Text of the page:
Can video game addiction be seen in the brain?

Playing online games too often or for too long can have multiple and complex effects on the brain, both positive and negative. The results of a recent study published online in Addiction Biology on December 21, 2015 prove that the brains of adolescents that are dependent on internet gaming undergo certain changes. What happens in the brains of these internet game “addicts”?

Until now, there was no consensus as to the main effects of video games on brain development and psychiatric comorbidity, in other words associated disorders. For this study (in collaboration with the University of Utah School of Medicine and Chung-Ang University in South Korea), the researchers performed MRI (magnetic resonance imaging) on 78 boys aged 10 to 19, diagnosed as being dependent on online games (IGD = “Internet Gaming Disorder”) and under treatment for the disorder. These images were compared to images from a group of 73 boys presenting no signs of IGD. The team analyzed the activity in 25 paired brain areas.

Among adolescents with IGD, the results showed hyperconnectivity between several brain networks that process vision and hearing. Increased functional correlations were photographed between 7 pair of brain structures. These teens are thus more likely to have an enhanced salience network (which selects relevant stimuli), giving them better coordination between sight, hearing and movement by allowing them to focus on new and important information. Specifically, this hyperconnectivity could allow a player to react more quickly to the appearance of an opposing warrior, or in real life to respond more quickly to an unknown voice in a crowded environment. Additional studies will be required to determine if the boys with altered brain activity score better on performance tests.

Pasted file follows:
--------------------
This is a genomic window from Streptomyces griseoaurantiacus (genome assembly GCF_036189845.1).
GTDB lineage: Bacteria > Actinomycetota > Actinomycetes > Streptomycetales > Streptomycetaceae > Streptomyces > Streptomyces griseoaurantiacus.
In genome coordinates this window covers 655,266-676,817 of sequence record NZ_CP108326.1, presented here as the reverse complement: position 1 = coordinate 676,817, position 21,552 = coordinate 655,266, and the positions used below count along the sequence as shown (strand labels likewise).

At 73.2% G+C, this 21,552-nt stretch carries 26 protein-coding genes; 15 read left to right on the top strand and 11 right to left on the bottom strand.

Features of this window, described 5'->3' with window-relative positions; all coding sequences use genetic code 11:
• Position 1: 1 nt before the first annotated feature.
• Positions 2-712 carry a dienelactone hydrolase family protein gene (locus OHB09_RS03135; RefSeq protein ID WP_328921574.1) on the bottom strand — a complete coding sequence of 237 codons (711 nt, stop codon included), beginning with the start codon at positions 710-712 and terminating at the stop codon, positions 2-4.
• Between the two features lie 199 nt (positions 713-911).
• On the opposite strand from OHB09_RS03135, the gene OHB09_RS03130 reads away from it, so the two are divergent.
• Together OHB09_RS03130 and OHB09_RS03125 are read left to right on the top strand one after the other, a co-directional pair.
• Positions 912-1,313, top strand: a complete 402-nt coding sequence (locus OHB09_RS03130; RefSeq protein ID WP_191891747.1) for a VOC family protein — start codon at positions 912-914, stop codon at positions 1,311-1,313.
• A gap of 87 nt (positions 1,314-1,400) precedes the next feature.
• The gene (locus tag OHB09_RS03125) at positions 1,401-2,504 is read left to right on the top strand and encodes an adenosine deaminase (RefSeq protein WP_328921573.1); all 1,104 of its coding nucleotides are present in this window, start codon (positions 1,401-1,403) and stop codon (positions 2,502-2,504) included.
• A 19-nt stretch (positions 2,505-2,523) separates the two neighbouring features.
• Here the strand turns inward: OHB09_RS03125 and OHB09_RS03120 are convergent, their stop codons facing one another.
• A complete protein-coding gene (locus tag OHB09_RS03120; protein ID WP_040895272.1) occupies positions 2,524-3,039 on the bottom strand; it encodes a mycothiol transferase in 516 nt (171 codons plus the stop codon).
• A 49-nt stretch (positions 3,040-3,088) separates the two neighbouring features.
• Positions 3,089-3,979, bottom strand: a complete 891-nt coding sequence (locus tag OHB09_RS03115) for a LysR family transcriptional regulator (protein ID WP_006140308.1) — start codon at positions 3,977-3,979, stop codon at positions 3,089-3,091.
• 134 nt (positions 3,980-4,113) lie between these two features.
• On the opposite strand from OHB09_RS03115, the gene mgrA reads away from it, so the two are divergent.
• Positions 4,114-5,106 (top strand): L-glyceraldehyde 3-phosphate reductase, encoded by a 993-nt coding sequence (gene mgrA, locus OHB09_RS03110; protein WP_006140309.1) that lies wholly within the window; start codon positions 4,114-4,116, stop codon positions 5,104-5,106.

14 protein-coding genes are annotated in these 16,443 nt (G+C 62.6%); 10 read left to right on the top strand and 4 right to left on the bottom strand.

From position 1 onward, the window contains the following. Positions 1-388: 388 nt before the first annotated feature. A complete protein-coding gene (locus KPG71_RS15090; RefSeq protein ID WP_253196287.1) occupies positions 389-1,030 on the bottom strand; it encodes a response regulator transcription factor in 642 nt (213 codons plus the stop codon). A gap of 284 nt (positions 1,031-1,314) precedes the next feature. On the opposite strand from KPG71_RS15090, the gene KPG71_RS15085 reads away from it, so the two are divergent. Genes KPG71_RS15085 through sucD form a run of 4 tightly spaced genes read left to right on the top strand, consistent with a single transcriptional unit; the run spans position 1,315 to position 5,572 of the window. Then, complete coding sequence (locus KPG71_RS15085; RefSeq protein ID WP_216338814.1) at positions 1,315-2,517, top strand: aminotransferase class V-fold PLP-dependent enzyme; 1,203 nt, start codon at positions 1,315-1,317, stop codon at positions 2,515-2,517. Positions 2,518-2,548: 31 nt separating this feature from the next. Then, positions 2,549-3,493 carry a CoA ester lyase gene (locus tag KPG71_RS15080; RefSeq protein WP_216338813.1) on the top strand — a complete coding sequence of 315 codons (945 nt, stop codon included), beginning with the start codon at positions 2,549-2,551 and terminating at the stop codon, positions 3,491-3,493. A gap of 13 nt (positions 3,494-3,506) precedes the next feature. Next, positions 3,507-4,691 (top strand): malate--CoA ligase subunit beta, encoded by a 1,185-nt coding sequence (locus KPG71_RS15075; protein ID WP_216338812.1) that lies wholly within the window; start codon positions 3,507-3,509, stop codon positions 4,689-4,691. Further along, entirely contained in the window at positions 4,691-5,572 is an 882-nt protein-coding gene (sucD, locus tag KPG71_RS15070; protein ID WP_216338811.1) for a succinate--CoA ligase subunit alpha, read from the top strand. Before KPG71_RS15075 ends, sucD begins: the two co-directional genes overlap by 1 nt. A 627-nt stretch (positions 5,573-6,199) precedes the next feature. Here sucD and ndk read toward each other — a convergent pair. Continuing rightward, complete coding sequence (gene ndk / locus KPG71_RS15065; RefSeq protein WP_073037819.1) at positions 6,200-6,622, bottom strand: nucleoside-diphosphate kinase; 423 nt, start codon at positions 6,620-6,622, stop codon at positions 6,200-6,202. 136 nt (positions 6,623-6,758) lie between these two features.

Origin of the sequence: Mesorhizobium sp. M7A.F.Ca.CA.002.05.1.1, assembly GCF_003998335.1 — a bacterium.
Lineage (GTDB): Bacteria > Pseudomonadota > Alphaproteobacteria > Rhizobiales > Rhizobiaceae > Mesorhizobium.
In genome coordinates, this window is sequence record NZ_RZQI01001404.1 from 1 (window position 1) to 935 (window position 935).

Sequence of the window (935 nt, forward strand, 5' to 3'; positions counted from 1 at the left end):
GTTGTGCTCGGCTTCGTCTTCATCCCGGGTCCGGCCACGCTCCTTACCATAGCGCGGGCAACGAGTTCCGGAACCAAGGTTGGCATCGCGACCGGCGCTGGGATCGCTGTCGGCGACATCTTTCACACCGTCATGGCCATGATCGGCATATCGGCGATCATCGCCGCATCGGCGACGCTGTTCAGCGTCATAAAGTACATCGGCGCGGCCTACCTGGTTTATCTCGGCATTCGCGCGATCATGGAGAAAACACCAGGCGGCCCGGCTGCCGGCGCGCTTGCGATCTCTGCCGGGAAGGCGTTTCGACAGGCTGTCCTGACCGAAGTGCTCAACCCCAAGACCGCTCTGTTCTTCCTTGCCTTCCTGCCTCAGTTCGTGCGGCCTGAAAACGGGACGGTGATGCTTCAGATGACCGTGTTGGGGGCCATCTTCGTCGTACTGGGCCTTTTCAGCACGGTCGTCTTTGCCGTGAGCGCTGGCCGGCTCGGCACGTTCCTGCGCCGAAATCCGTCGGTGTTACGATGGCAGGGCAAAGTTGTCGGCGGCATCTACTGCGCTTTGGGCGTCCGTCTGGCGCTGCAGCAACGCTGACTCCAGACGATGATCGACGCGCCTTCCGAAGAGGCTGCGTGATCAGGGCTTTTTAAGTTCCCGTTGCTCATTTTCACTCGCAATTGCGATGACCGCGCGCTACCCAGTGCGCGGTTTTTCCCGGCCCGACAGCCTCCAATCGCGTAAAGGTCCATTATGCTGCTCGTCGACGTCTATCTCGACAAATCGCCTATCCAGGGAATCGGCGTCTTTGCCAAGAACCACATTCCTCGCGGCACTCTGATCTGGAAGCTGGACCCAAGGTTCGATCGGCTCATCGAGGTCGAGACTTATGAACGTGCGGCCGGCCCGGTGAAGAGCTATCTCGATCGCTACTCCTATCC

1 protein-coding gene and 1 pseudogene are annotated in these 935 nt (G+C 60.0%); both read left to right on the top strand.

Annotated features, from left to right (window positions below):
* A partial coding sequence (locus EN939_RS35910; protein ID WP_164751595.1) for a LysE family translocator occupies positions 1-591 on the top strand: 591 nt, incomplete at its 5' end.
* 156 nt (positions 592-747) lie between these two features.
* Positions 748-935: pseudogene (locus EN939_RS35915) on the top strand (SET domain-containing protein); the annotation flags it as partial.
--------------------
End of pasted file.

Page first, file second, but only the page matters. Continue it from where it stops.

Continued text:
As presented, these stronger functional correlations in boys suffering from IGD compared to their non-IGD counterparts may seem beneficial. But according to Jeffrey Anderson, a professor of neuroradiology and one of the study’s co-authors, "Most of the differences we see could be considered beneficial. However, the good changes could be inseparable from problems that come with them." Among participants with IGD, coordination between the dorsolateral prefrontal cortex and the temporoparietal junction is stronger than in non-compulsive players. This could indeed increase distraction and decrease impulse control. It is exactly the type of change seen in patients suffering from neuropsychiatric disorders, such as schizophrenia and autism. Current research does not allow us to determine whether boys with improved coordination are more attracted to video games or if the video games themselves increase coordination.

It should be noted that the participants in this study were examined in South Korea, a country where video games hold a predominant place among young people. The phenomenon is so prevalent that the government is supporting a number of studies on video game addiction.
Source: Doug Hyun Han, Sun Mi Kim, Sujin Bae, Perry F. Renshaw, Jeffrey S. Anderson. Brain connectivity and psychiatric comorbidity in adolescents with Internet gaming disorder. Addiction Biology, Dec 2015


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